“All that Jesus began to do and teach”.
All that he “did” is focused in particular on his death and resurrection, and that emphasis is underscored at the end here: he showed them certain proofs or “irrefutable evidence” of his resurrection.
The other focus is on what he “taught” and Luke does us the favor of picking up Jesus’ major teaching theme. It is the same theme Jesus continued to teach in the forty days after the resurrection. He was “speaking about the kingdom of God.”
Basileias tou Theou.

Kingdom of God in Luke

So what did Jesus teach about the Kingdom of God in Luke? It’s… a bit confusing really.

Kingdom Here

There are over 70 references to Kingdom of God, so we can’t easily encapsulate everything that Jesus taught. But over and over again, he announced that it was here. Luke records the Beaititudes which announce the radical new availability of the Kingdom. He makes it clear that his own presence is the inauguration of the Kingdom, the fulfillment of prophecy, He is the King!

Kingdom Future

But Jesus also taught that the Kingdom of God was still coming. That there will come a day of total fulfillment, when all is revealed and all is judged and all is made right!
We see this duality powerfully in Luke 17.
Luke 17:20–21 ESV
Being asked by the Pharisees when the kingdom of God would come, he answered them, “The kingdom of God is not coming in ways that can be observed, nor will they say, ‘Look, here it is!’ or ‘There!’ for behold, the kingdom of God is in the midst of you.”
Luke 17:21 The Message
Nor when someone says, ‘Look here!’ or, ‘There it is!’ And why? Because God’s kingdom is already among you.”
God’s kingdom is already among you!!!
But immediately after directing their attention to the Kingdom’s present reality, he casts vision forward to it’s future fulfillment:
Luke 17:22–26 ESV
And he said to the disciples, “The days are coming when you will desire to see one of the days of the Son of Man, and you will not see it. And they will say to you, ‘Look, there!’ or ‘Look, here!’ Do not go out or follow them. For as the lightning flashes and lights up the sky from one side to the other, so will the Son of Man be in his day. But first he must suffer many things and be rejected by this generation. Just as it was in the days of Noah, so will it be in the days of the Son of Man.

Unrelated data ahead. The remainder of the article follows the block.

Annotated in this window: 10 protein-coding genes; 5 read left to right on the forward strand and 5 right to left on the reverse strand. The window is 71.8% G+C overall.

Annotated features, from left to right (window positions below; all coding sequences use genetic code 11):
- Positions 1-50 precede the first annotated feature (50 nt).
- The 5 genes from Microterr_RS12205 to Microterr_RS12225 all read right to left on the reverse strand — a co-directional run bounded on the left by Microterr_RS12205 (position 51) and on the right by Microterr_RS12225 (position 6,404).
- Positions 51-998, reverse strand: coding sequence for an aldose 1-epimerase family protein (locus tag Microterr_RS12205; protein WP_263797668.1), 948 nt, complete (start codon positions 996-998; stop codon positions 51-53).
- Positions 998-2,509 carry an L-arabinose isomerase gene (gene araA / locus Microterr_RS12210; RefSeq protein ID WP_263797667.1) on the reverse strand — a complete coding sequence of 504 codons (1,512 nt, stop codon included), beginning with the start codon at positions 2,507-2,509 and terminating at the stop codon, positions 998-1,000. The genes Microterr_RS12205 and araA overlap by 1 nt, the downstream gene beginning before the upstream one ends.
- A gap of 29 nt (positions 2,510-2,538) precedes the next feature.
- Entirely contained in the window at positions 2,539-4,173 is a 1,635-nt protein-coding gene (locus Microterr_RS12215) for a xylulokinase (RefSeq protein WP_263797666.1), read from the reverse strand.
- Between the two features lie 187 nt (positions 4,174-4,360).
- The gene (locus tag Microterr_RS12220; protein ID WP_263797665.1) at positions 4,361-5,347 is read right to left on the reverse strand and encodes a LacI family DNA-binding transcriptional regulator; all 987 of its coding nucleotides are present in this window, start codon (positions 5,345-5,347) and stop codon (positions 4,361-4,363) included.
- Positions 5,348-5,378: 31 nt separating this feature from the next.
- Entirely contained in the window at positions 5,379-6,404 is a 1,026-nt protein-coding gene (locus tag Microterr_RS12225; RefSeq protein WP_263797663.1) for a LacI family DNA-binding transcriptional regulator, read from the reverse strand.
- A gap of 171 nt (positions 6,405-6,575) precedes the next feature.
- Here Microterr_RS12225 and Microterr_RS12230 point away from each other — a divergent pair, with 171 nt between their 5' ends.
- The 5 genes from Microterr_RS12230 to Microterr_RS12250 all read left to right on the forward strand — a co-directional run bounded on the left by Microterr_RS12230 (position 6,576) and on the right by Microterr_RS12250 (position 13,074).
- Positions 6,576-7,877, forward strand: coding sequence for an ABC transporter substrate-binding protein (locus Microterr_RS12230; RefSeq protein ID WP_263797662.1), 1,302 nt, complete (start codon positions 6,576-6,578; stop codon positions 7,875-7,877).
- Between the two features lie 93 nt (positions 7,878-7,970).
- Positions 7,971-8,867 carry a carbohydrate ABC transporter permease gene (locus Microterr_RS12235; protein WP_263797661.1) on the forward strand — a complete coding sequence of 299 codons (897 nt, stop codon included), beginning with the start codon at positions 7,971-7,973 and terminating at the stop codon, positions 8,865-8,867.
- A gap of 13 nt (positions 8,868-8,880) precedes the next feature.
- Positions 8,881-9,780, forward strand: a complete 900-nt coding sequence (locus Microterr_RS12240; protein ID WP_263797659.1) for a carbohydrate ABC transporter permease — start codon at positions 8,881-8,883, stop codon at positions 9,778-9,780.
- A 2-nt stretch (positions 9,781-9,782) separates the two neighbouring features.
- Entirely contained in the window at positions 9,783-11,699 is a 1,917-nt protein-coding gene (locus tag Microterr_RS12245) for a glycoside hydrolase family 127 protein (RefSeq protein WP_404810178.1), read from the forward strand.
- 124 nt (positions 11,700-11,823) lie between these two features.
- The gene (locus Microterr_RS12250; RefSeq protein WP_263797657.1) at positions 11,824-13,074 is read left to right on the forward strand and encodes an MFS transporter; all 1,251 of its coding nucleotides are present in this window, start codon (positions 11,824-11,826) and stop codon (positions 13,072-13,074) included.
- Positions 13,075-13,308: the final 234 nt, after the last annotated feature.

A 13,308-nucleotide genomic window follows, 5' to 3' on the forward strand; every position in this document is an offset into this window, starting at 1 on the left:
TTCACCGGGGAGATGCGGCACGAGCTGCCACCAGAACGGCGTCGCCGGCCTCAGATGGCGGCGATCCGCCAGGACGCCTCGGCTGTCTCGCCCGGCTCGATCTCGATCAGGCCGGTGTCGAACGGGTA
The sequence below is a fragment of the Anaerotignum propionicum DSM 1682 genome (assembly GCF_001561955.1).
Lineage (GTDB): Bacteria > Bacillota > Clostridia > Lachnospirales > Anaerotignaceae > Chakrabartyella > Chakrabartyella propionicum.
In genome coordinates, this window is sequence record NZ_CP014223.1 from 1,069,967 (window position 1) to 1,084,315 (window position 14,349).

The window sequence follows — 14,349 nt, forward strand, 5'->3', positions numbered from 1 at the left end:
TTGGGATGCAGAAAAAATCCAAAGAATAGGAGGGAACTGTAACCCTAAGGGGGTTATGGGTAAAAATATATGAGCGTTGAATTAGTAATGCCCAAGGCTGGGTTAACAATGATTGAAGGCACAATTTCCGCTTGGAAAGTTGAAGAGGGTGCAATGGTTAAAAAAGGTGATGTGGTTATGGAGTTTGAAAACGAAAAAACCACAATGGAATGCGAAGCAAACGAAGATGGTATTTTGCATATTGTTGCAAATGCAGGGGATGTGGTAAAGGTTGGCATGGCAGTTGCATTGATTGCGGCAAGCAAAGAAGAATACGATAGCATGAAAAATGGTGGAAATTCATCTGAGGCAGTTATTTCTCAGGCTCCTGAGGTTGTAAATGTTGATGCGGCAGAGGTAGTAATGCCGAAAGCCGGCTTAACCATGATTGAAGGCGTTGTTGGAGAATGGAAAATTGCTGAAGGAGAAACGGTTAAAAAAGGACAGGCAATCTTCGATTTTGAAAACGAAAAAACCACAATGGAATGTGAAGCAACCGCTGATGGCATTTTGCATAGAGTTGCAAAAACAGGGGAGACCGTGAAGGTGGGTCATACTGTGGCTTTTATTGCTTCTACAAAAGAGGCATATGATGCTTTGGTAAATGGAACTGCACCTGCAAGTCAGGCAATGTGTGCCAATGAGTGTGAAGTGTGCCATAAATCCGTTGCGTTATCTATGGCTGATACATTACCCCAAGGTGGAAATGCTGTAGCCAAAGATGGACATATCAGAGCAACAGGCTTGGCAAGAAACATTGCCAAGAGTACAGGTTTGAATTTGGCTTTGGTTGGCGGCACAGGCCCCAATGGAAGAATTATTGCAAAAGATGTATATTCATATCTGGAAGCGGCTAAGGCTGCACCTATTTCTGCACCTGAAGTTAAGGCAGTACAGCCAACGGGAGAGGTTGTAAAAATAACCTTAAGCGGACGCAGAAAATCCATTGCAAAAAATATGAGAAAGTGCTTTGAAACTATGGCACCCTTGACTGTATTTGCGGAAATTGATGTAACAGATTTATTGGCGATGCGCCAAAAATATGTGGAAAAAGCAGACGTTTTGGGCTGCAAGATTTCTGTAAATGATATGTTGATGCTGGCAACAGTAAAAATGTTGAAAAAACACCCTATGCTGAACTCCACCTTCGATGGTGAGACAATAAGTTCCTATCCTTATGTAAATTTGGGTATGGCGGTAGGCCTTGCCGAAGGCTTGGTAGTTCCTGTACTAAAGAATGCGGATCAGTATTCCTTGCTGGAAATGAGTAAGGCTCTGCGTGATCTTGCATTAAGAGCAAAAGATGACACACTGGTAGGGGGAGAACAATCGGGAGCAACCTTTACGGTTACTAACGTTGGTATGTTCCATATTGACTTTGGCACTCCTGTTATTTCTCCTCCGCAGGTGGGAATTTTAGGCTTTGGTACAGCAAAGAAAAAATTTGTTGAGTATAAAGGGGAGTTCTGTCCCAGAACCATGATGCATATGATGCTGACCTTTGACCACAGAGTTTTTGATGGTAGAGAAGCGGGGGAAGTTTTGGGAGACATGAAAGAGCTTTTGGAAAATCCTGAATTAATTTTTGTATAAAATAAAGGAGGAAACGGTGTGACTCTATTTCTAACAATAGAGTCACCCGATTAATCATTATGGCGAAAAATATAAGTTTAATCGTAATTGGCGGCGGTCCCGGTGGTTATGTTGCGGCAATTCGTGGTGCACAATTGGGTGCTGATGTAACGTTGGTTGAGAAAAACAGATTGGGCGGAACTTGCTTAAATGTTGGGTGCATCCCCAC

The Kingdom - Here and Not Yet

So it isn’t crazy, after Jesus’ death and resurrection that the disciples start to think this is the moment.
Acts 1:6 ESV
So when they had come together, they asked him, “Lord, will you at this time restore the kingdom to Israel?”
It isn’t crazy that maybe this was the fulfillment Jesus had spoken of before his death and resurrection. They had undergone a major change, they had a period where they “looked for the Son of Man” and didn’t see him, and then he was there. He had now “suffered many things” and “been rejected by this generation”. Not really a crazy question.
But Jesus answers:
Acts 1:7–8 ESV
He said to them, “It is not for you to know times or seasons that the Father has fixed by his own authority. But you will receive power when the Holy Spirit has come upon you, and you will be my witnesses in Jerusalem and in all Judea and Samaria, and to the end of the earth.”
They ask “is this the moment of fulfillment” for what you have been teaching about for 30 years, and then teaching about in a new powerful way for the last 40 days?
What does Jesus answer?

Waiting for Book Three

This is the mythical book 3 of the series by Patrick Rothfuss. In his defense, we have only been waiting 8 years for book 3, so no big deal.
During the wait for book three, at every book signing, and online in every chat forum, people go nuts coming up with theories and guesses about what is going to happen. Trying to answer mysteries about how it is going to turn out. And, because he (Patrick Rothfuss) is the only guy who knows the actual answers, they ask him.